Tuesday, November 08, 2011

Book Review: A History of the Gunpowder Plot

Remember, remember, the fifth of November,
Gunpowder, treason and plot.
I see no reason why gunpowder treason,
Should ever be forgot.

The old school children's rhyme about the Gunpowder Plot sticks in my mind, and yet, to my shame, while I could give a vague overview of what happened - Guy Fawkes, the Houses of Parliament, gunpowder, in 1605, that may be as far as I could go. So when I saw this little book a while back, I purchased a copy to be better informed. And so, last week, running up to the anniversary of the plot's discovery, I decided it would be an opportune time to read about the events in London and the attempt to assassinate King James I (and VI of Scotland).

Philip Sydney's book has been extremely well researched, with access to the original records in the British Museum and the Public Record Office. While fascinating reading, I'm not sure that this volume was intended for the general reader seeking an introduction to the events, but rather it is a fairly detailed and passionately argued position in distinction to previous histories of the plot. I noticed this particularly at the start, where the introduction was fairly short and sharp, almost immediately we were being introduced to the main conspirators without really having enough background to draw us in to the story.

Perhaps what was assumed in the general reader was too much, or else I was just starting further back than the author's intended readership! Similarly, the motivation of the plotters was almost skimmed over, and again, perhaps assumed rather than explained. Having said that, there are lots of the original documents consulted and quoted, which helps us hear from the people involved.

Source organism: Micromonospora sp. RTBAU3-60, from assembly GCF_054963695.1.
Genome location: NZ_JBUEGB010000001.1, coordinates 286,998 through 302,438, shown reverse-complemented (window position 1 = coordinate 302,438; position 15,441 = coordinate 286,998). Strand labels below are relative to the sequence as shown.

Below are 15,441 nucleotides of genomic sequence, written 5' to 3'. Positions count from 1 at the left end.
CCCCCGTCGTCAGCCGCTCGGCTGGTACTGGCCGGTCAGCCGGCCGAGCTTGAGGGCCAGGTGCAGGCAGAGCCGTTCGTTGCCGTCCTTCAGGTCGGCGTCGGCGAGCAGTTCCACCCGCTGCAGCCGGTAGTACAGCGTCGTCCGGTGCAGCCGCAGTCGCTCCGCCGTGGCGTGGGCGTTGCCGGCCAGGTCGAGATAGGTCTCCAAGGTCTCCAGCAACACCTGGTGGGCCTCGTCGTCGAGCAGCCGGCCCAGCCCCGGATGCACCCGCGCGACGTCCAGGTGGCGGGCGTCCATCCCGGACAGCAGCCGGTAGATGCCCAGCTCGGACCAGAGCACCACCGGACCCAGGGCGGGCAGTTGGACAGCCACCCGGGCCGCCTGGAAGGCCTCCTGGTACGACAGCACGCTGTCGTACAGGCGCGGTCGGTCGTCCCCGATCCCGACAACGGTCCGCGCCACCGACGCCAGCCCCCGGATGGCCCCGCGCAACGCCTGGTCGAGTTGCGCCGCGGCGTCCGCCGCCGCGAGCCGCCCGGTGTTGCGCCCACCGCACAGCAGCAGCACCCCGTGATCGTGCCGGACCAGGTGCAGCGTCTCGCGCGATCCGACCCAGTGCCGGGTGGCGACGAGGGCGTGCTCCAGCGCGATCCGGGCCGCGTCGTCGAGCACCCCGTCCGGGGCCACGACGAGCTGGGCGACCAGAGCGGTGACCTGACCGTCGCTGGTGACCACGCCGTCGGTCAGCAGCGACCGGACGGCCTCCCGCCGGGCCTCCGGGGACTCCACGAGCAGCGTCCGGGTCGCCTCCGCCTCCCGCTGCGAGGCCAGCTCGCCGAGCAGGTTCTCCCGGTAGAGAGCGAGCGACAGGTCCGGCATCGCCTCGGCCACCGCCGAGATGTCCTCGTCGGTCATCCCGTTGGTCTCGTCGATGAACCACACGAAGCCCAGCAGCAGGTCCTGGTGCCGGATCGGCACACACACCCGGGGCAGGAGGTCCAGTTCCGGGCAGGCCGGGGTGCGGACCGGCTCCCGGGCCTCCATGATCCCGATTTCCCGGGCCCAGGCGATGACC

In numerous places, the writer is keen to disagree with and refute the suggestions and conclusions of other historians writing on the plot, particularly those of Jesuit sources, which suggests that the old battle of religion rife in Britain and Ireland in the 1600s is still alive and well in the historian's world as books and articles are written and argued.

Another slight disadvantage for me, although perhaps understandable and beyond the author's remit, was the almost complete ignorance of Ireland - it would have been good to see how events in Ireland around the end of Elizabeth's reign and the beginning of James' contributed or informed what happened.

All in all, if you're interested in the history of the period, then this will be a good book to get your teeth into. If you're looking for an introduction, or something slightly more accessible, I don't think I would recommend this book, but then I'm not sure what other book I would recommend. Any suggestions, do leave a comment!

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